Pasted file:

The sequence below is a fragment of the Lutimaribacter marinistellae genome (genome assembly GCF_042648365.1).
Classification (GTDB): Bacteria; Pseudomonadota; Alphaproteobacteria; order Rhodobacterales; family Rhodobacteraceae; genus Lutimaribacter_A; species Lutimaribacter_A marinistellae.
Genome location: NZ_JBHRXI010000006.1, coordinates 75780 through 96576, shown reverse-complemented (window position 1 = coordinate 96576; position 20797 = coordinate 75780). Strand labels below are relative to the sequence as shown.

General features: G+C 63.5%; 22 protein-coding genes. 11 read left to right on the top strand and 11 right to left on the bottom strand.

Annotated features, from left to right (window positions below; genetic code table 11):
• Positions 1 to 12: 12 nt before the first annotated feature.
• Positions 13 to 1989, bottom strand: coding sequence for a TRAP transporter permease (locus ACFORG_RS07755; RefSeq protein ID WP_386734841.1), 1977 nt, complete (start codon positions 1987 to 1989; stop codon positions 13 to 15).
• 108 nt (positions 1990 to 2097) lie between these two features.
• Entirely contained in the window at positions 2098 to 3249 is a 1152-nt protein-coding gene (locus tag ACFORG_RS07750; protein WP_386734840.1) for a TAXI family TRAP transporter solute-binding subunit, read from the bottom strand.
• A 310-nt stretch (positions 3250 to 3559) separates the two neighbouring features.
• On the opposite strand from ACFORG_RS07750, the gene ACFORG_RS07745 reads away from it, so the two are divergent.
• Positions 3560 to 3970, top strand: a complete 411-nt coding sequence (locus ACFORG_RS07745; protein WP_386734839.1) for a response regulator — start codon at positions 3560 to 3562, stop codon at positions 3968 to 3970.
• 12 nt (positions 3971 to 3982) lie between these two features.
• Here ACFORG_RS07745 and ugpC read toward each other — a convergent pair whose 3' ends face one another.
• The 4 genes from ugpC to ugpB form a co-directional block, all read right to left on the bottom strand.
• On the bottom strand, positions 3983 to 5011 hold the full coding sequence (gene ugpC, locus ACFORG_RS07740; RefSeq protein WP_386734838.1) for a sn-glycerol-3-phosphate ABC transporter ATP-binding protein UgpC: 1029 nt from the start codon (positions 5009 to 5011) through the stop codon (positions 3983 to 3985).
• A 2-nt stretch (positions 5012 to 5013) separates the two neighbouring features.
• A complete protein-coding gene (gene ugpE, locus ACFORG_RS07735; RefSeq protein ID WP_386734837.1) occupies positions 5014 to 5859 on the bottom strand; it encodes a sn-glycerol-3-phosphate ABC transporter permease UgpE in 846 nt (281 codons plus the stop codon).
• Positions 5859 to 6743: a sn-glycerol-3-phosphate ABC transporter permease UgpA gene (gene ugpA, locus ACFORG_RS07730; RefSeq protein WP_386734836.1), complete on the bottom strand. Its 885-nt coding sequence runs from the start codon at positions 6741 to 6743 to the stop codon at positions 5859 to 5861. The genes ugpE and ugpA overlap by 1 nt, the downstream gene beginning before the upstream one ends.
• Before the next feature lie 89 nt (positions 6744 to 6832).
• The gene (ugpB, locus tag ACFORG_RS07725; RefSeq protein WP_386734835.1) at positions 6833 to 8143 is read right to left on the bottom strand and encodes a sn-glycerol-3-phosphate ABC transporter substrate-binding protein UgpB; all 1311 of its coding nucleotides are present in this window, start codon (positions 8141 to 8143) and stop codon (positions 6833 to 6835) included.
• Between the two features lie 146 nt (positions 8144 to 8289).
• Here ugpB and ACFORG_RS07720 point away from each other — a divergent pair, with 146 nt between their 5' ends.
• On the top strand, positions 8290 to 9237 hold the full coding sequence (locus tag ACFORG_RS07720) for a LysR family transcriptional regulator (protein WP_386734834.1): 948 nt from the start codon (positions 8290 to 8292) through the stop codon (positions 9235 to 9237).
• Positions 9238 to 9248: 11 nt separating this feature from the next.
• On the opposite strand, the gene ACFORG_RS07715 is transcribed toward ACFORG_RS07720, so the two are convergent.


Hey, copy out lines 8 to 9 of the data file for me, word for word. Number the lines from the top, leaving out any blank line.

• 108 nt (positions 1990 to 2097) lie between these two features.
• Entirely contained in the window at positions 2098 to 3249 is a 1152-nt protein-coding gene (locus tag ACFORG_RS07750; protein WP_386734840.1) for a TAXI family TRAP transporter solute-binding subunit, read from the bottom strand.